Tom Roberts has written an excellent opinion piece in National Catholic Reporter titled It’s not about ethics, it’s about how we imagine God, on preeminent theologian Bryan Massingale’s July address in which he shifts the conversation on LGBTQ Catholics.
“I come to this conversation as a Black, gay priest and theologian,” said Massingale at a July 4 talk titled “The Challenge of Idolatry for LGBTQI Ministry,” at the 50th anniversary conference of DignityUSA, a group that self describes as “Celebrating the wholeness and holiness of LGBTQI Catholics.” DignityUSA also hosted a four-day gathering of the Global Network of Rainbow Catholics prior to the conference.
Here is an excerpt from Massingale’s email and phone conversation with Tom Roberts:
The major challenge we face as sexually minoritized persons is not a problem of sexual ethics. We tend to think, and we are told, that our problems in church and society stem from our nonconformity with the church’s moral code.
But the church has a solution for that issue. If you sin, you can go to confession. You receive forgiveness and absolution. … Our deepest problem — the one that causes us the most pain, alienation, and self-estrangement — is that we’ve been told a false story about God and have been given false images of God. That’s our problem.
Underlying all of the struggles we endure around the world and the stories that we’ve heard throughout this assembly — stories of being kicked out of parishes, ostracized from our families, and in general being not welcome — underlying all of these experiences is a story that Catholicism tells about itself.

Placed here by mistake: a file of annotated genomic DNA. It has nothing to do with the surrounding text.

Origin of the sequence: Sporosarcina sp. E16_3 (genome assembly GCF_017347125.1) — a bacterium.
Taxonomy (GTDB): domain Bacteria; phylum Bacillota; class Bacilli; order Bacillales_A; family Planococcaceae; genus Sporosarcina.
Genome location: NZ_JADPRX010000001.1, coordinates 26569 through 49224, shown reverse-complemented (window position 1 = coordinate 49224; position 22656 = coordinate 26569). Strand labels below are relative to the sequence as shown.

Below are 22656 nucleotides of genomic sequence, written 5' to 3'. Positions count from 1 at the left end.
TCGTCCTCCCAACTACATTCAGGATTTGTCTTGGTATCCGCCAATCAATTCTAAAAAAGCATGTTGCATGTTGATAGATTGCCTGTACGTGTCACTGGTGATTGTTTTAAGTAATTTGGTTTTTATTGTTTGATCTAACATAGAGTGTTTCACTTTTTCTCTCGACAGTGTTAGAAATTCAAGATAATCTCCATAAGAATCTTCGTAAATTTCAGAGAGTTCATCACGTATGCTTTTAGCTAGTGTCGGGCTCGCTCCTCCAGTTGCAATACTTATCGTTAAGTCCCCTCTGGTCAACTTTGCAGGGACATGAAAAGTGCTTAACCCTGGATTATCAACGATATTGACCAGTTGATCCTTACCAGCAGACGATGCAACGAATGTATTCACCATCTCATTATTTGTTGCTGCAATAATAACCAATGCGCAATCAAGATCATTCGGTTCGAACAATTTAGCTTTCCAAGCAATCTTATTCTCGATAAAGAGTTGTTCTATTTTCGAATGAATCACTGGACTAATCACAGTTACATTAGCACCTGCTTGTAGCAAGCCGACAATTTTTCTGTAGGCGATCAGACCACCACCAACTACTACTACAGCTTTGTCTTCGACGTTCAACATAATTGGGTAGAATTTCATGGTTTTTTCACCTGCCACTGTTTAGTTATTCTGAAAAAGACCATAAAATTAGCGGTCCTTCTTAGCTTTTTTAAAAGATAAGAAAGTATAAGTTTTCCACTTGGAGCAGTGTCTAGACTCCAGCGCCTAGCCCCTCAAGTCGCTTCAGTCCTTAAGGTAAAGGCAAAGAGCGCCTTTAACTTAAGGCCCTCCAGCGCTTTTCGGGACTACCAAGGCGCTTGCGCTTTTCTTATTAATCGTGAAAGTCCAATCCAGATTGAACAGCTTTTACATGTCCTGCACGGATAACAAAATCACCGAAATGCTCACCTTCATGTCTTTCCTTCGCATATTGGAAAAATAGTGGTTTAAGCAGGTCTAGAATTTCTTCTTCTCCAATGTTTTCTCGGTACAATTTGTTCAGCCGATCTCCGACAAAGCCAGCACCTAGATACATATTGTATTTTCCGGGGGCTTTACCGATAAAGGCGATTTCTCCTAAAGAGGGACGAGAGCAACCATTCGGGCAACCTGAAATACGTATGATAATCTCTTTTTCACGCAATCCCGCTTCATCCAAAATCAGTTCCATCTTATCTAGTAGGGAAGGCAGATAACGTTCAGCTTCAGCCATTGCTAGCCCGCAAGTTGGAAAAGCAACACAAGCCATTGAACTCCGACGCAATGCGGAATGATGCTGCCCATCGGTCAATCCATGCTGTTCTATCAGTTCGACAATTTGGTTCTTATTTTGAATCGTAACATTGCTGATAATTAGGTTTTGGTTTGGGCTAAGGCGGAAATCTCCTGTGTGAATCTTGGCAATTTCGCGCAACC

At the heart of this story is that to be Catholic is to be straight. “Catholic” = “straight.” Official Catholicism tells a story where only heterosexual persons, heterosexual love, heterosexual intimacy, heterosexual families — only these can unambiguously mirror the Divine. Only these are truly sacred. Genuinely holy. Only these are worthy of unreserved acceptance and respect. All other persons and expressions of love, family life, intimacy, and sexual identity are sacred (if at all) only by toleration or exception.
In effect, we are told that we are “afterthoughts” in the story of creation, not part of the original plan. In other words, we are “children of a lesser god.” … Yes, we certainly need to rethink our church’s official sexual ethics. But even more, we have to rethink God.—Bryan Massingale